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Home / Technology / Apple’s supplier Lens Technology used forced Uighur workers

Apple’s supplier Lens Technology used forced Uighur workers

Lens Technology is one of at least five companies affiliated with Apple’s supply chain that have now been linked to alleged forced labor from the Xinjiang region, according to human rights groups. Lens Technology stands out from other Apple component vendors because of its high-profile founder and long, well-documented history dating back to the early days of the iPhone.

“Our research shows that Apple’s use of forced labor in the supply chain goes far beyond what the company has acknowledged,”

; said Katie Paul, director of the Tech Transparency Project.

Apple spokesman Josh Rosenstock said the company had confirmed that Lens Technology had not received any transfers of Uighur workers from Xinjiang. He said that earlier this year, Apple made sure that none of its other suppliers use Uighur labor transferred from Xinjiang.

“Apple has no tolerance for forced labor,” Rosenstock said. “Looking for the presence of forced labor is part of any supplier assessment we conduct, including surprise audits. These protections apply throughout the supply chain, regardless of a person’s job or location. Any violation of our policies has immediate consequences, including possible termination of business. As always, we focus on ensuring that everyone is treated with dignity and respect, and we will continue to do everything we can to protect workers in our supply chain. ”

Lens Technology did not respond to requests for comment.

In response to faxed questions from The Post, the Beijing Foreign Ministry called forced labor in China “non-existent” and accused people of “ulterior motives” for doing so. It said a number of companies had hired auditors to conduct investigations, which “confirmed the non-existence of” forced labor. It did not name the companies.

Tesla did not respond to a request for comment. Amazon spokeswoman Samantha Kruse declined to comment. (Amazon CEO Jeff Bezos owns The Washington Post.)

Apple products include thousands of components manufactured by suppliers worldwide. While some vendors are small or work for Apple through intermediaries, Apple has a much closer relationship with its major vendors such as Lens. The company has a supplier code and says that they assessed 1142 suppliers in 49 countries in 2019, and ensured that good working conditions are maintained. Rosenstock said that Lens was one of the revised suppliers. Apple publishes an annual progress report documenting the results.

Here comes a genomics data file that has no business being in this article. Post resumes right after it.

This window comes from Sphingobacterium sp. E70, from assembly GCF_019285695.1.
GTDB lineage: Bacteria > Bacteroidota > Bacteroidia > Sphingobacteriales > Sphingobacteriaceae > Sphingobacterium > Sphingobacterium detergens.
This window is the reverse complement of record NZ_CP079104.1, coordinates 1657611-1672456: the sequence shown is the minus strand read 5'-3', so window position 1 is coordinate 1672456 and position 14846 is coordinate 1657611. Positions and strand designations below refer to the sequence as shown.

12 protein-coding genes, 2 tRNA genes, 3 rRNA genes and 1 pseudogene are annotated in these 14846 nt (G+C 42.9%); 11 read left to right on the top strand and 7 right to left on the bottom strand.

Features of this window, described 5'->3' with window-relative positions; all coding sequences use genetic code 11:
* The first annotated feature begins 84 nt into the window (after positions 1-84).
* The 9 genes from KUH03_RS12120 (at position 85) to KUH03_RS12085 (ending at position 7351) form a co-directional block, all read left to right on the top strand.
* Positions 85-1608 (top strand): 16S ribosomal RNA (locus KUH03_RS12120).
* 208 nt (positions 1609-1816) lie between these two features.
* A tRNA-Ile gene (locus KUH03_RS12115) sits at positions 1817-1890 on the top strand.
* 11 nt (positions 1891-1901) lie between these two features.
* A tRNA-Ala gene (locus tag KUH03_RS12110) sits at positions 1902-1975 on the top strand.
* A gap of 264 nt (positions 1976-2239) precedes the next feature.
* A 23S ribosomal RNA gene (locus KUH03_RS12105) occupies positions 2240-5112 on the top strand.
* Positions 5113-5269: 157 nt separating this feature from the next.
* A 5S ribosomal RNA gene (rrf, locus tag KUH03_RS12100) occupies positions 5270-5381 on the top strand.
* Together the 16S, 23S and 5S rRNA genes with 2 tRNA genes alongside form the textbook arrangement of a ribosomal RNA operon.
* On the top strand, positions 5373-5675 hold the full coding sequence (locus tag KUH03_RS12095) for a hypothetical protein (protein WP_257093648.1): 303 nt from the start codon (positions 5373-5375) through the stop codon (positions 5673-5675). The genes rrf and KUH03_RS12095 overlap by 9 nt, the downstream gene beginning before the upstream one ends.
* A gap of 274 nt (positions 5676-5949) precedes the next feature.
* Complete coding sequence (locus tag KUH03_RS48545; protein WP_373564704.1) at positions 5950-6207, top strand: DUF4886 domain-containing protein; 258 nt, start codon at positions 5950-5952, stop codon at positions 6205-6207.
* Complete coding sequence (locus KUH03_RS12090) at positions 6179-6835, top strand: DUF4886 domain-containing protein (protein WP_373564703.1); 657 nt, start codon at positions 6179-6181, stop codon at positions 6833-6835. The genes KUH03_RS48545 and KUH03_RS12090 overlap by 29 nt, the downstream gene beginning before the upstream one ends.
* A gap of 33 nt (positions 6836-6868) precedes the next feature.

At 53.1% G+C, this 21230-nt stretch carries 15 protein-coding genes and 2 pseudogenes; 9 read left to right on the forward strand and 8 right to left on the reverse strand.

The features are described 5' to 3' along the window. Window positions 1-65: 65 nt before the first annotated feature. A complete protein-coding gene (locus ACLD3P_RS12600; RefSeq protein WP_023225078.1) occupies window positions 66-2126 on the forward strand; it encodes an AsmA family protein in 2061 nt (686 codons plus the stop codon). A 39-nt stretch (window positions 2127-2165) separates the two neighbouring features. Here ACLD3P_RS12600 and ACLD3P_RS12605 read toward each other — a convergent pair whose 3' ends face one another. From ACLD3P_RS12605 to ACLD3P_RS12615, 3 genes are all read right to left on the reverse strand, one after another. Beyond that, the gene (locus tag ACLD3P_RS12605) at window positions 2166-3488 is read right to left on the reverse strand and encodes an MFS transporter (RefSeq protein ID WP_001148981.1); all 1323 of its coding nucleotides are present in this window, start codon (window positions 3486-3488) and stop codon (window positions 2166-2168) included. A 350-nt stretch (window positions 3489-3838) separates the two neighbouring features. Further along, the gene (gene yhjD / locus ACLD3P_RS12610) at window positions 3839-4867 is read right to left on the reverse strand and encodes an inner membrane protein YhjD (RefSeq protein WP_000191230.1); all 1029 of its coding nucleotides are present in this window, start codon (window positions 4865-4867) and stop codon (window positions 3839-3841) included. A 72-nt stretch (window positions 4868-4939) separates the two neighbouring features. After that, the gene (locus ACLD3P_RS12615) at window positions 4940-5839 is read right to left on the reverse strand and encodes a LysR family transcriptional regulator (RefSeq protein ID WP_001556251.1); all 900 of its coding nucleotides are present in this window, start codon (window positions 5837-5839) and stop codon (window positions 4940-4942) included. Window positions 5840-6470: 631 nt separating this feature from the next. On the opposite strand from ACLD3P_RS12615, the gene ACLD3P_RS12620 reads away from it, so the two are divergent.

Apple has continued to face criticism for its work practices in the past, especially in China. It has also recently spread to India, where Apple has built up its production base. Thousands of workers gathered outside Apple’s supplier Wistron in South India earlier this month to protest working conditions. Rosenstock said Wistron has been put to the test.

“Apple claims to be taking extraordinary measures to monitor the supply chain for such issues, but the evidence we found was publicly available on the Internet,” said Paul from the Tech Transparency Project.

Xinjiang, far in western China bordering Afghanistan, Pakistan and other Muslim-majority countries, is facing a brutal attack by the Chinese government, which has placed more than a million Muslims in concentration camps or forced them to work in factories that make everything. from cotton to soda to electronics.

Uighur workers transferred from Xinjiang to other regions of China are often, if not always, forced or forced, according to human rights groups and academics who have conducted interviews with people who have fled the system. The Chinese government does not allow human rights groups to enter the country to interview workers or monitor conditions. The documents discovered by the Tech Transparency Project do not describe the working conditions in Lens Tech’s factories.

“There is really no way to give informed consent in Xinjiang anymore because the threat of out-of-court detention is so extreme,” said Darren Byler, an anthropologist at the University of Colorado at Boulder who studies Uighur migrants. Byler said the Chinese government’s use of forced labor in the Xinjiang region has long been established, but has escalated since 2017, when the latest action against Uighurs began.